Georgina: Last year, director of Castello di Potentino, Charlotte Horton asked me to make a two-screen projection for a new opera, Army of Lovers, to be shown at this very thoughtful cultural institution in Italy. Mark Springer is the composer and David Flusfeder the librettist; they created the musical piece for the first time last year. The opera was performed with three special singers last August, with my film projected simultaneously on the castle walls: mixing old and new artistic forms and connecting the ancient story to current politics.
I wanted to do something for Art Night again this year, as I had made a sound installation in 2018, about the largest flower market in the UK that had recently been demolished and the effect of turbo capitalism.
I decided I would like to work with the opera and rework/deconstruct it to become a new iteration. So I started making a musical arrangement of 6 new instrumental works by Mark Springer, and also the opera recorded in the summer. I started to break the text apart, too, to become like a poem and see how it could re-form.
I like the idea of containing within a work, the memory of its history. So the performance, which will be shown in London, contains parts of the recorded singers who first sang the opera in Italy. And it has two live opera singers in the installation, as if ghosts from the archive or from the news documentation we read and see of warfare. I wanted to connect the screen image of war, in my essay film, with the physical body, re-bodying the abstract reportage that proliferates until it anaesthetises its effect.
Emmanuel Papadopoulos, who will sing in the performance, is a baritone who studies at UdK in Berlin, where I have been attending for 4 years. It has been wonderful to collaborate on telling this story with him – it feels like we are a mini-band of soldiers trying to do something meaningful and caring. And the tenor is Alexander Gebhard, studying at the Royal Academy of Music in London, with whom there is also a wonderful team building: arranging rehearsal rooms, talking about what it means, what to wear etc.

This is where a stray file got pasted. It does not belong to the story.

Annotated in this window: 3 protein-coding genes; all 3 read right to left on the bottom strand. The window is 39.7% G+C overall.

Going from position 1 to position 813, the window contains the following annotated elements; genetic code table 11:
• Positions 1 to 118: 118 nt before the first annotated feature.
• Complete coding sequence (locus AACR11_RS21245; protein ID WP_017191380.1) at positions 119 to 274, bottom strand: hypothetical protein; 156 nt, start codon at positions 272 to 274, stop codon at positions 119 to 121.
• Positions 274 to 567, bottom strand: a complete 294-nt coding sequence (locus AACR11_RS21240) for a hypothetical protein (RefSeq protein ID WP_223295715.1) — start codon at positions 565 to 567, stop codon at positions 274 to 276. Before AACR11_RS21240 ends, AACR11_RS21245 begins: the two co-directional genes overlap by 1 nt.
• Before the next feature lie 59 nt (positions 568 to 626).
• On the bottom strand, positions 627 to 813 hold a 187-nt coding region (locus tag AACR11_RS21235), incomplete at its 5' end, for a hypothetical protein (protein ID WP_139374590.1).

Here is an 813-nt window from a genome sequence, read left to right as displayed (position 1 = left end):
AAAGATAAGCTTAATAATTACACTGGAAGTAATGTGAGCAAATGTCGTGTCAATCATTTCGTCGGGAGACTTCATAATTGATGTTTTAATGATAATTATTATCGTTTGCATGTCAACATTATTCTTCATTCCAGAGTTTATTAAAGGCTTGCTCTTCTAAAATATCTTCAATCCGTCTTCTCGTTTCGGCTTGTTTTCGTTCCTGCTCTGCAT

DRECK: Emmanuel, as an opera singer, participating in a project off the stage of the opera, is “Sacred Bands” a new experience for you?
Emmanuel: In fact, there is a huge world outside the vibrant but complex sector of the opera scene that has been prodigiously revealed to me during my sojourn in Paris, where I got the golden opportunity to perform at the opening of the exhibition Paris International. London calling, Georgina Hill invites me to be part of her latest project for ArtNight. In ‘Sacred Bands’, she points out various matters of our times, or matters that actually have always been of an issue. Masculinity, patriarchal violence, institutional homoeroticism, glory, and death are some of the notions that are embodied in this project. These notions have urged me to experiment and discover what my body and my voice are capable of. You know, I have always considered the human body a canvas which I tend to use in order to bring an intense physical and emotional proximity to my artistic work. Being part of such an intriguing art project alongside stunning artists is a fruitful experience and a great source of inspiration.
“Sacred Bands” will be running from 11pm until 3am with each performance running every 30 minutes.
Screen 2, Everyman King’s Cross 14-18 Handyside St, Kings Cross, London N1C 4DN, UK